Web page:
Ménage à Trouble
Amsterdam... a city of excess. Marijuana, spacecakes, magic mushrooms and did I mention a plethora of prostitutes? The city is a veritable smorgasbord of sex and drugs, so, of course, what young guy in his right mind wouldn't want to travel to this uninhibited vacation destination?
Well, Matt (Antonio Amadeo) for one. In Adam Rapp's 2005 drama Red Light Winter, the play's nerdy playwright protagonist is first seen trying to hang himself with his belt. Not the best way to spend a holiday. He's suffering from writer's block, and he hasn't had much luck in the romance department. So ending it all in an anonymous, faraway place doesn't seem like such a bad idea in fact, it sounds downright poetic.
His suicide attempt is averted, however, when his crude friend Davis (David Perez-Ribada) returns. Buddies since college, the pair enjoy an awkward friendship that consists of Davis' antagonizing Matt and Matt's pretty much taking it. These two can spend hours arguing semantics and comparing favorite authors in a never-ending game of one-upmanship. Tonight, however, there's an added source of discomfort Davis brings a hooker named Christina (Annemaria Rajala) back to the room for Matt to screw.
Emotionally shaky Matt is paralyzed by the mere presence of a woman in his room, let alone the fact that Davis brought her back to pleasure him. (It doesn't help matters that Davis brags about fooling around with Christina himself before he brought her to the hotel or that Christina confides in Matt that she is moved by Davis' pseudosensitivity.) So it comes as no surprise that, when Matt and Christina finally are alone and in bed, Matt can barely contain his excitement; the session lasts about four seconds. Christina slips away into the night, and the first act ends with a whimper instead of a bang.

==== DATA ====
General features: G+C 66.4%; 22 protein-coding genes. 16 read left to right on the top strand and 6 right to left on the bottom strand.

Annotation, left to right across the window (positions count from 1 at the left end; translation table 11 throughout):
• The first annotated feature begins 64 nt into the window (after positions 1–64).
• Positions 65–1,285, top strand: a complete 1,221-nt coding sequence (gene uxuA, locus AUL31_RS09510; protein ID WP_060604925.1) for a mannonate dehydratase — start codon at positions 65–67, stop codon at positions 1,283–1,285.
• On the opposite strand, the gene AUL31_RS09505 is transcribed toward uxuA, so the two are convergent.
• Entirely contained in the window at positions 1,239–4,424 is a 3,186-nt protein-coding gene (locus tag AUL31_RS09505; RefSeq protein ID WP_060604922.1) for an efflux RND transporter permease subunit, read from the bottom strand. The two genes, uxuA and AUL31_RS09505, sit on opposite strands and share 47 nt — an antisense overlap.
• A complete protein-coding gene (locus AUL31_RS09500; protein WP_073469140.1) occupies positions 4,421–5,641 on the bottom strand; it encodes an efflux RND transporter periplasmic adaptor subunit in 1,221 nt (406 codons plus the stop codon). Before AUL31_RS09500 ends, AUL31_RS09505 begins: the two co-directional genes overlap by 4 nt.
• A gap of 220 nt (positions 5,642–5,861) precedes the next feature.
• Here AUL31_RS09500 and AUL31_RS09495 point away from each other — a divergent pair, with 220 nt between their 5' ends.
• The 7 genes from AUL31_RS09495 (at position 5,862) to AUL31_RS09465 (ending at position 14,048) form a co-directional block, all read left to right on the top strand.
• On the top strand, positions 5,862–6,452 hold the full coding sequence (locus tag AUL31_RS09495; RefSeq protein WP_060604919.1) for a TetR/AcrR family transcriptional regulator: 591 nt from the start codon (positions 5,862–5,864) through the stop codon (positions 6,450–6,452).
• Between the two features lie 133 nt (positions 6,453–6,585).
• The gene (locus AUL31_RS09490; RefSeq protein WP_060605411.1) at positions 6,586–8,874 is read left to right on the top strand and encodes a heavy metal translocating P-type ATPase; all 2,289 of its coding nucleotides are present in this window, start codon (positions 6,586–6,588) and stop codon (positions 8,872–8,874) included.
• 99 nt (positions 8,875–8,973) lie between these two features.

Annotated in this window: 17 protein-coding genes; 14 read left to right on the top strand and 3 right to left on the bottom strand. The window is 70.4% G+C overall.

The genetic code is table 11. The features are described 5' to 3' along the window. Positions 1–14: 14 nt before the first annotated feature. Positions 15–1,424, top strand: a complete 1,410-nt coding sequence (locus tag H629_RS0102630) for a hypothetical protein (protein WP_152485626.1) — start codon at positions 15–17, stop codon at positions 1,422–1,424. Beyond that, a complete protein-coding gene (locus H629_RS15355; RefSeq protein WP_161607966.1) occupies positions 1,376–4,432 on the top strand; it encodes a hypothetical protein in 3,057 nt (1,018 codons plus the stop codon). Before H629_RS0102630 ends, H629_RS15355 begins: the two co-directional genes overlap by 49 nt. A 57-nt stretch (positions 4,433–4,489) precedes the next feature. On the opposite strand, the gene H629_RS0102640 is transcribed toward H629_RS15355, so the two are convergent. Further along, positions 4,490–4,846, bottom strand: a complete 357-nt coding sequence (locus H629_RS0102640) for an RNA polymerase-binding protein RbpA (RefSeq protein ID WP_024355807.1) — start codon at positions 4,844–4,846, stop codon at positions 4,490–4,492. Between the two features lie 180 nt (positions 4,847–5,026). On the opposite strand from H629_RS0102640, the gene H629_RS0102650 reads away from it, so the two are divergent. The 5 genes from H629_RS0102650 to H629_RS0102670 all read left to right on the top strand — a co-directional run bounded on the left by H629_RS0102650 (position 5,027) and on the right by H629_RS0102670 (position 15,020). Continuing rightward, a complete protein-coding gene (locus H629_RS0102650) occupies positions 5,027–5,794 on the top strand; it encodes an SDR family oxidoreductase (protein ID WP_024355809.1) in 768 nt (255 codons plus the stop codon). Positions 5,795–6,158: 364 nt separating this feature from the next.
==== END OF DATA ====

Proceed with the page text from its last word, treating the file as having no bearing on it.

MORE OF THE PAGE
Months later, back in New York, Matt is still shaky, but at least he is inspired to write again. His new project is about two friends who go to Amsterdam and meet a prostitute who falls in love with one of them. Unfortunately, she falls for the wrong one the one who seemed so caring but was really just in it for the sex, not the shy quiet one who treasures their few moments together.
The last thing Matt expects is Christina to arrive at his East Village apartment, looking for Davis and admitting that she has AIDS. Ever the romantic, Matt is so puppy-dog in love with her that he takes her in and runs out to get her dinner. But playwright Rapp is not content to end his plays on a hopeful note and has Davis drop by, setting the stage for a finale that is sexually explosive and completely unforeseen.
Rapp is definitely a playwright with promise, and his works share a uniform affection for angst that mirrors the ill-at-ease society we live in. Red Light Winter isn't as effective as his other plays, Blackbird and Stone Cold Dead Serious, both of which are more intent upon dissecting their dysfunctional characters, but it still strikes a nerve regarding the universal subject of unrequited love.
The Mosaic Theatre production underscores the edginess of Rapp's bleak play. Director Richard Jay Simon never lets the audience relax, from the preshow dancers staring out from behind red-lit windows to the final moments of confrontation and confusion.
His casting choices are quirky, adding to the stark, surreal atmosphere. Amadeo as Matt is sympathetic as the lonely loser looking for love, and he balances his character's moodiness with his comically nervous demeanor and Howie Mandel-style physicality. Perez-Ribada portrays Davis as a manic alpha male, constantly stalking his prey, whether it's the ladies or his put-upon pal. And Rajala serves as the perfect prize for the two to fight over, an alluring blond with a mysterious accent and secrets she is unwilling to reveal. The tension among the three leads is so thick at times that a general sense of claustrophobia permeates the stage. Rapp would be pleased, indeed.
Set designer Sean MeClelland scores points for his versatile dual setting as well as for the Amsterdam street façade that greets viewers on their way into the theater. Kudos also to Travis Neff's seductive lighting, Natan Samuels' evocative score, and Peter Lovello's colorful costumes.
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